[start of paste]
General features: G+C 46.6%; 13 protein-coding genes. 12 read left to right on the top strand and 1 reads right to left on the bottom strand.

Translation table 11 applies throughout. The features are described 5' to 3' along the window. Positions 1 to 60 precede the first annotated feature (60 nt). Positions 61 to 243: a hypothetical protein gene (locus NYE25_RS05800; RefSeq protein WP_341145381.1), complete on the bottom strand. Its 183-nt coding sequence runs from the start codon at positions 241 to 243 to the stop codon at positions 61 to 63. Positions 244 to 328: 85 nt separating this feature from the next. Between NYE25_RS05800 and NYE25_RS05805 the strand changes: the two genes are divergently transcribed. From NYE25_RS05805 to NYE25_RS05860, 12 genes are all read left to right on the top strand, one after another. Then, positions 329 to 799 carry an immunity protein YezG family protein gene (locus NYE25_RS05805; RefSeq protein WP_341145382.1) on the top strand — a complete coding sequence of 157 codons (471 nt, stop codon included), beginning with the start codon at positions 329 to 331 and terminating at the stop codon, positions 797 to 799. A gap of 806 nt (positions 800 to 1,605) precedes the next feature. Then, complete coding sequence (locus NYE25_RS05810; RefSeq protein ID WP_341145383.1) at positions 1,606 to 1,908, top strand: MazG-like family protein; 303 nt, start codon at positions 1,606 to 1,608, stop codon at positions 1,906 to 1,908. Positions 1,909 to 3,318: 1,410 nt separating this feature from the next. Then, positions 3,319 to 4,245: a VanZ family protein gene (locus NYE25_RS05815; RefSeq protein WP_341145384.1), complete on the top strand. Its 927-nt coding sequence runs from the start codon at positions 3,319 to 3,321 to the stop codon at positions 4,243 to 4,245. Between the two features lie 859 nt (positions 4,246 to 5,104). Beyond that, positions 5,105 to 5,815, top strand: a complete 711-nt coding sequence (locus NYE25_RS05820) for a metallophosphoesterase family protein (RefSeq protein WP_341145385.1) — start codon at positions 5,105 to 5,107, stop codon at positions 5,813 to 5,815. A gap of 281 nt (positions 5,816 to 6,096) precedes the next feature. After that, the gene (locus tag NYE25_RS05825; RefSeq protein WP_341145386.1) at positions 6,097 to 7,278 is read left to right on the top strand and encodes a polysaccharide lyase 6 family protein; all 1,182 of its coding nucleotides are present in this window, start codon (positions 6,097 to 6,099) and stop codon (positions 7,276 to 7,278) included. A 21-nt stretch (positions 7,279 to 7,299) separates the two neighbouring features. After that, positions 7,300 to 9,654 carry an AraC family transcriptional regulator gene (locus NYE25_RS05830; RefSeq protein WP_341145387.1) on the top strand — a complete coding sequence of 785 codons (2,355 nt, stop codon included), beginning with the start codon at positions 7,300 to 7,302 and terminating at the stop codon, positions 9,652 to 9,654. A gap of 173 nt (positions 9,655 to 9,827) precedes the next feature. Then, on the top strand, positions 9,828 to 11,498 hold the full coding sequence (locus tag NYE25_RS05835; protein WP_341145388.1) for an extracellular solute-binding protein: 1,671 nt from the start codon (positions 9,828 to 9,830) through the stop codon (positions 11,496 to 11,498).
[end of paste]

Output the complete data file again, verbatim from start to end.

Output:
General features: G+C 46.6%; 13 protein-coding genes. 12 read left to right on the top strand and 1 reads right to left on the bottom strand.

Translation table 11 applies throughout. The features are described 5' to 3' along the window. Positions 1 to 60 precede the first annotated feature (60 nt). Positions 61 to 243: a hypothetical protein gene (locus NYE25_RS05800; RefSeq protein WP_341145381.1), complete on the bottom strand. Its 183-nt coding sequence runs from the start codon at positions 241 to 243 to the stop codon at positions 61 to 63. Positions 244 to 328: 85 nt separating this feature from the next. Between NYE25_RS05800 and NYE25_RS05805 the strand changes: the two genes are divergently transcribed. From NYE25_RS05805 to NYE25_RS05860, 12 genes are all read left to right on the top strand, one after another. Then, positions 329 to 799 carry an immunity protein YezG family protein gene (locus NYE25_RS05805; RefSeq protein WP_341145382.1) on the top strand — a complete coding sequence of 157 codons (471 nt, stop codon included), beginning with the start codon at positions 329 to 331 and terminating at the stop codon, positions 797 to 799. A gap of 806 nt (positions 800 to 1,605) precedes the next feature. Then, complete coding sequence (locus NYE25_RS05810; RefSeq protein ID WP_341145383.1) at positions 1,606 to 1,908, top strand: MazG-like family protein; 303 nt, start codon at positions 1,606 to 1,608, stop codon at positions 1,906 to 1,908. Positions 1,909 to 3,318: 1,410 nt separating this feature from the next. Then, positions 3,319 to 4,245: a VanZ family protein gene (locus NYE25_RS05815; RefSeq protein WP_341145384.1), complete on the top strand. Its 927-nt coding sequence runs from the start codon at positions 3,319 to 3,321 to the stop codon at positions 4,243 to 4,245. Between the two features lie 859 nt (positions 4,246 to 5,104). Beyond that, positions 5,105 to 5,815, top strand: a complete 711-nt coding sequence (locus NYE25_RS05820) for a metallophosphoesterase family protein (RefSeq protein WP_341145385.1) — start codon at positions 5,105 to 5,107, stop codon at positions 5,813 to 5,815. A gap of 281 nt (positions 5,816 to 6,096) precedes the next feature. After that, the gene (locus tag NYE25_RS05825; RefSeq protein WP_341145386.1) at positions 6,097 to 7,278 is read left to right on the top strand and encodes a polysaccharide lyase 6 family protein; all 1,182 of its coding nucleotides are present in this window, start codon (positions 6,097 to 6,099) and stop codon (positions 7,276 to 7,278) included. A 21-nt stretch (positions 7,279 to 7,299) separates the two neighbouring features. After that, positions 7,300 to 9,654 carry an AraC family transcriptional regulator gene (locus NYE25_RS05830; RefSeq protein WP_341145387.1) on the top strand — a complete coding sequence of 785 codons (2,355 nt, stop codon included), beginning with the start codon at positions 7,300 to 7,302 and terminating at the stop codon, positions 9,652 to 9,654. A gap of 173 nt (positions 9,655 to 9,827) precedes the next feature. Then, on the top strand, positions 9,828 to 11,498 hold the full coding sequence (locus tag NYE25_RS05835; protein WP_341145388.1) for an extracellular solute-binding protein: 1,671 nt from the start codon (positions 9,828 to 9,830) through the stop codon (positions 11,496 to 11,498).